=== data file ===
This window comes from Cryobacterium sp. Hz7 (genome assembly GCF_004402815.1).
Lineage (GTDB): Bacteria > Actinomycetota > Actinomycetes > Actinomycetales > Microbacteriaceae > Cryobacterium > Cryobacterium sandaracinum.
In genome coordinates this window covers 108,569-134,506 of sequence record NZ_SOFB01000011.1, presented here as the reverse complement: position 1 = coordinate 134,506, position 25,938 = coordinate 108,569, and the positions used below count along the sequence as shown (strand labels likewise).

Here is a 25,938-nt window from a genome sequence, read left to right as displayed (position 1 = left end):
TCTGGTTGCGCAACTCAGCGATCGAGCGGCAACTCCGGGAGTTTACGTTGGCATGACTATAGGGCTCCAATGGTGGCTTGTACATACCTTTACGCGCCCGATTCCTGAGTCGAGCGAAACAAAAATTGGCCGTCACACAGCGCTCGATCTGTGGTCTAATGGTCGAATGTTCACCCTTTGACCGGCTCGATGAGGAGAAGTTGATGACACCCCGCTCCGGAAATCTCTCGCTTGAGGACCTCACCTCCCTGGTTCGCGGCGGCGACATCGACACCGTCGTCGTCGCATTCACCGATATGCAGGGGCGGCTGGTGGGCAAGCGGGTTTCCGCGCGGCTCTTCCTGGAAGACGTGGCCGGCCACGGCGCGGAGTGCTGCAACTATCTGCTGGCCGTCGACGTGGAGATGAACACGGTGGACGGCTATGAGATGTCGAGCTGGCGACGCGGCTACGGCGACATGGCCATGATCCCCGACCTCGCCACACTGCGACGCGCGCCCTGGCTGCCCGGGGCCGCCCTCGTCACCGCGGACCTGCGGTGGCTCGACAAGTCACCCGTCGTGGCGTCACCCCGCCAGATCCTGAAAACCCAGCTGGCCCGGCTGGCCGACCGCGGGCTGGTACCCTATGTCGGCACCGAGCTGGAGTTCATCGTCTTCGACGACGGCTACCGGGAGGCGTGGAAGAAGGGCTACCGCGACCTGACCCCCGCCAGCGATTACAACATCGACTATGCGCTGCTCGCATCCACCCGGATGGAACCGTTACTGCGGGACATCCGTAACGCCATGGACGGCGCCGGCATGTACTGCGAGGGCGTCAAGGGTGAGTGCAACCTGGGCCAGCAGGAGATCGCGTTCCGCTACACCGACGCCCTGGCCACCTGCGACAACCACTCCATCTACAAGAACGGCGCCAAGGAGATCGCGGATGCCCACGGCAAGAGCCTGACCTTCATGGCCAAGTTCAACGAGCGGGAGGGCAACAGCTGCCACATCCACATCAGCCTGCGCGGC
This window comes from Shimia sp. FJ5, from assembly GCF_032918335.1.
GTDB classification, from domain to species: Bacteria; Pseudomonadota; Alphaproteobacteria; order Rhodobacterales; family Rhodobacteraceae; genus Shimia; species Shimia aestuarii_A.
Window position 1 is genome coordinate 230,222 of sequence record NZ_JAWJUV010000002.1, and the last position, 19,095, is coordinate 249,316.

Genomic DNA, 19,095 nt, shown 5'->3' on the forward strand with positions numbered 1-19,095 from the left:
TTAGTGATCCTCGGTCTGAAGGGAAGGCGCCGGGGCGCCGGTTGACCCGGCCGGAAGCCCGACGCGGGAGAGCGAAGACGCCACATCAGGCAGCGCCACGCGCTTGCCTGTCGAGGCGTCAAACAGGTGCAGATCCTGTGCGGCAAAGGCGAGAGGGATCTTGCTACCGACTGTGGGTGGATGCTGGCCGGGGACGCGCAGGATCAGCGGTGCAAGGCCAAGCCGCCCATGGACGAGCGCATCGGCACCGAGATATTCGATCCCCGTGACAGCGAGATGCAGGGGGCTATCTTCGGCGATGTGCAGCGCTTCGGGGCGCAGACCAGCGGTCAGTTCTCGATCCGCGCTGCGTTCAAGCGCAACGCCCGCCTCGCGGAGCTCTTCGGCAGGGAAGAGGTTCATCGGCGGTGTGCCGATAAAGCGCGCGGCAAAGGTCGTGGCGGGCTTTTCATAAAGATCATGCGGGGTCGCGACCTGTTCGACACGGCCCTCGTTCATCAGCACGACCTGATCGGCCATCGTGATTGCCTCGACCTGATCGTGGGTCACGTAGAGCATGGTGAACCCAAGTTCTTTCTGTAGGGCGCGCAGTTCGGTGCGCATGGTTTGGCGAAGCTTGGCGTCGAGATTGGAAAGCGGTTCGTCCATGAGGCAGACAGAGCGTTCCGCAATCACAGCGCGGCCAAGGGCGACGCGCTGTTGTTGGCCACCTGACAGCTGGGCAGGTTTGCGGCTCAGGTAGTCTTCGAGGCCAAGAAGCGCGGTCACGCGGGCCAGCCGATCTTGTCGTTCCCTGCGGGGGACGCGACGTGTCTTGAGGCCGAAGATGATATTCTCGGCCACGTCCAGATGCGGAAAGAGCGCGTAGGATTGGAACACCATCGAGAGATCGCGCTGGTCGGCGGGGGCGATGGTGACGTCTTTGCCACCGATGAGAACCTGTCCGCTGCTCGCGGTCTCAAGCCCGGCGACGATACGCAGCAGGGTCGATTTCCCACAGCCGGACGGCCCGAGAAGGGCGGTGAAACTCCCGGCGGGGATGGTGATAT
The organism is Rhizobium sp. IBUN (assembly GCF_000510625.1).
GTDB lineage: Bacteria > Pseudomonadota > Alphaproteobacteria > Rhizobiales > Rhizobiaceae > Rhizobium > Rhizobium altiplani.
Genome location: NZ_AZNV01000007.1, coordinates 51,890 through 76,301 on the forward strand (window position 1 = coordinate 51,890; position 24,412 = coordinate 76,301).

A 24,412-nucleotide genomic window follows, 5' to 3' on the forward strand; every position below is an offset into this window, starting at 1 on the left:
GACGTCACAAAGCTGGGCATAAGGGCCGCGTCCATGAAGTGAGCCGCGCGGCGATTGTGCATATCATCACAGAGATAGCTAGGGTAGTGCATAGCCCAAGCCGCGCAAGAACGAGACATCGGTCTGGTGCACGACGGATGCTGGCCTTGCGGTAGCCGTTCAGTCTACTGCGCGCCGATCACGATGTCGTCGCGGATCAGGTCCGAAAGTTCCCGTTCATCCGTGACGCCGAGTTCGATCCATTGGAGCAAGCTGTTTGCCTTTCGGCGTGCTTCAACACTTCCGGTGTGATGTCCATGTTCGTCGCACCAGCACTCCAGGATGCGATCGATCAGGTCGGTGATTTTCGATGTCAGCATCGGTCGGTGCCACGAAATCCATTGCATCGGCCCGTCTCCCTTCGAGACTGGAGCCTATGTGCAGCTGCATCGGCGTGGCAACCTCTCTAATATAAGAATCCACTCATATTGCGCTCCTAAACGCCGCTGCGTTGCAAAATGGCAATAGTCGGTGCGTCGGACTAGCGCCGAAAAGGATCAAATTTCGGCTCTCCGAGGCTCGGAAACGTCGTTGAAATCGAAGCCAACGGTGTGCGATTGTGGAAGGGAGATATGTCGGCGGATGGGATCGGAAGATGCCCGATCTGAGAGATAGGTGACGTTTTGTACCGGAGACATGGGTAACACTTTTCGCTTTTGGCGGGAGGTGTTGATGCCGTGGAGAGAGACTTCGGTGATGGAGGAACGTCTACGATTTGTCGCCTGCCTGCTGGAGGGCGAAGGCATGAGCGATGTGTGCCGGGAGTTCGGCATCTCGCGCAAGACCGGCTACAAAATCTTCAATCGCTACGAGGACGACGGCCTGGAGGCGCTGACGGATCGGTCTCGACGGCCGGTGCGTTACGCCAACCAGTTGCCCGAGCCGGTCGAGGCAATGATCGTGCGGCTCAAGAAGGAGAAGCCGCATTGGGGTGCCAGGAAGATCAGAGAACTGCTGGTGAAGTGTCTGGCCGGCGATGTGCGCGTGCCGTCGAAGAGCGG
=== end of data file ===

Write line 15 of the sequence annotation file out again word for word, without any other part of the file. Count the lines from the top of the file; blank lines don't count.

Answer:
GACGTCACAAAGCTGGGCATAAGGGCCGCGTCCATGAAGTGAGCCGCGCGGCGATTGTGCATATCATCACAGAGATAGCTAGGGTAGTGCATAGCCCAAGCCGCGCAAGAACGAGACATCGGTCTGGTGCACGACGGATGCTGGCCTTGCGGTAGCCGTTCAGTCTACTGCGCGCCGATCACGATGTCGTCGCGGATCAGGTCCGAAAGTTCCCGTTCATCCGTGACGCCGAGTTCGATCCATTGGAGCAAGCTGTTTGCCTTTCGGCGTGCTTCAACACTTCCGGTGTGATGTCCATGTTCGTCGCACCAGCACTCCAGGATGCGATCGATCAGGTCGGTGATTTTCGATGTCAGCATCGGTCGGTGCCACGAAATCCATTGCATCGGCCCGTCTCCCTTCGAGACTGGAGCCTATGTGCAGCTGCATCGGCGTGGCAACCTCTCTAATATAAGAATCCACTCATATTGCGCTCCTAAACGCCGCTGCGTTGCAAAATGGCAATAGTCGGTGCGTCGGACTAGCGCCGAAAAGGATCAAATTTCGGCTCTCCGAGGCTCGGAAACGTCGTTGAAATCGAAGCCAACGGTGTGCGATTGTGGAAGGGAGATATGTCGGCGGATGGGATCGGAAGATGCCCGATCTGAGAGATAGGTGACGTTTTGTACCGGAGACATGGGTAACACTTTTCGCTTTTGGCGGGAGGTGTTGATGCCGTGGAGAGAGACTTCGGTGATGGAGGAACGTCTACGATTTGTCGCCTGCCTGCTGGAGGGCGAAGGCATGAGCGATGTGTGCCGGGAGTTCGGCATCTCGCGCAAGACCGGCTACAAAATCTTCAATCGCTACGAGGACGACGGCCTGGAGGCGCTGACGGATCGGTCTCGACGGCCGGTGCGTTACGCCAACCAGTTGCCCGAGCCGGTCGAGGCAATGATCGTGCGGCTCAAGAAGGAGAAGCCGCATTGGGGTGCCAGGAAGATCAGAGAACTGCTGGTGAAGTGTCTGGCCGGCGATGTGCGCGTGCCGTCGAAGAGCGG